The only other game Tulsa has played OSU at home since 1998 was in 2000, when new TU coach Keith Burns trash-talked the Cowboys and then lost his home opener 36-26.

Yes, those games were years ago, and the game has changed. Much more of a passing game now. The 1982 Golden Hurricane offense featured two future NFL running backs, Michael Gunter and Ken Lacy – starting in the same backfield. Remember the two-back offense?

Today’s TU offense still runs a lot. Shamari Brooks and T.K. Wilkerson combined to rush for 232 yards on 44 carries (Brooks 29-140, Wilkerson 15-92). Gunter rushed for 240 yards on just 16 carries in the 1982 home opener against bowl bound Air Force in a 35-17 victory. Against OSU in 1982, Gunter and Lacy combined for 165 yards on 25 carries (Gunter 13-85, Lacy 16-80).

But it is the number of passes than has increased dramatically. That, along with all the commercial breaks, has expanded the average time of a game around an hour.

Last week at San Jose State, Zach Smith completed 21 of 28 passes for 283 yards and two touchdowns with no interceptions, with Sam Crawford having a breakout game with nine catches for 137 yards. In 1982 against OSU, TU quarterback Skip Ast completed six of 14 passes for 114 yards, including three to Dallas Cowboys bound Kirk Phillips.

That total number of passes for Smith should go up when it plays better teams, like OSU, because running the ball becomes more difficult against decent defenses. Although OSU’s defense clearly is no juggernaut, it is easily better than San Jose State’s.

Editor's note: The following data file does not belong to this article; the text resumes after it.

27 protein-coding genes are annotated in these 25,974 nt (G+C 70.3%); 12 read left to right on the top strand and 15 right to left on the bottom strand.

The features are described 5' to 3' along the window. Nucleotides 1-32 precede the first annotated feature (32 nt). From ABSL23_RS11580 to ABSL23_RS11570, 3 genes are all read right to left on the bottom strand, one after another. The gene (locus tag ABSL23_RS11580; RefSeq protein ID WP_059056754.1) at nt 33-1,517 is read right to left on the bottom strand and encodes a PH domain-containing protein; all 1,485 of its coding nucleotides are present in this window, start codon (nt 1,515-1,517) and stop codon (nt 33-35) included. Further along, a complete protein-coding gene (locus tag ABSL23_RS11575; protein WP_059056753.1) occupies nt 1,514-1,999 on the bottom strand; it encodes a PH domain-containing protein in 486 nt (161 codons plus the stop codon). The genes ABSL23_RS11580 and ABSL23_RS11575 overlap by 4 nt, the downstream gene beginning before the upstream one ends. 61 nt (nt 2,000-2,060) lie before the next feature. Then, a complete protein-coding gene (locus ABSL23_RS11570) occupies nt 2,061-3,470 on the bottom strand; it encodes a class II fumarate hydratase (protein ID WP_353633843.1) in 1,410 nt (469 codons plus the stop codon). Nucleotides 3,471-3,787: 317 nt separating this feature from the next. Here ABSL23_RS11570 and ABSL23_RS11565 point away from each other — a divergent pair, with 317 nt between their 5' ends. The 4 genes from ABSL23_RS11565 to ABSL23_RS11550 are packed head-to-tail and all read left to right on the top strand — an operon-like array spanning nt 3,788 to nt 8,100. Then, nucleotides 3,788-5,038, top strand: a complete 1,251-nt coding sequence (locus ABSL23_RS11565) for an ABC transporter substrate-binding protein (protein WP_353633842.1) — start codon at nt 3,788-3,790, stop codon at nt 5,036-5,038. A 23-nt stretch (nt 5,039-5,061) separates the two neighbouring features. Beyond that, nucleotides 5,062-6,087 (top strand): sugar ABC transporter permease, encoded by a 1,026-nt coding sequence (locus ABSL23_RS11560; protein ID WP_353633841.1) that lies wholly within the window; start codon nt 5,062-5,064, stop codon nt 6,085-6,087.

However, OSU’s defense is nowhere near the category of Michigan State’s, which has perhaps the best defense in the nation.

Over the last few seasons, OSU has had success by outscoring its opponents. Defense has usually not been a strength.

Even in Tulsa's last game at OSU in 2017, a very poor Tulsa offense on a 2-10 team scored 24 points. Unfortunately for the Golden Hurricane, OSU lit TU up for 59 points in an easy win for the Pokes.

What has changed for TU since then is that both its defense and offense figure to be much better. A remarkable improvement happened last year for the defense. And Smith looks like like a big improvement at quarterback.

Tulsa's defense figures to be the strength of the team. But how much can TU slow down a perennially powerful OSU offense?

For certain, freshman OSU quarterback Spencer Sanders, running back Chuba Hubbard, and receiver Tylan Wallace all look explosive. Sanders averages 226.5 yards passing per game, which isn't noteworthy, but his scrambling potential is the type of thing that drives defenses crazy.

Sanders has 160 yards on 25 carries for a 6.4 average in his first two games. Limiting his scrambling yards is essential for TU. Hubbard has rushed for 265 yards and a 7.8 yard average. Last season he rushed for 740 yards.

But the most dynamic of all is Wallace, who has 10 catches for 272 yards and five touchdowns. Last season, he had 86 catches for 1,491 yards and 12 touchdowns.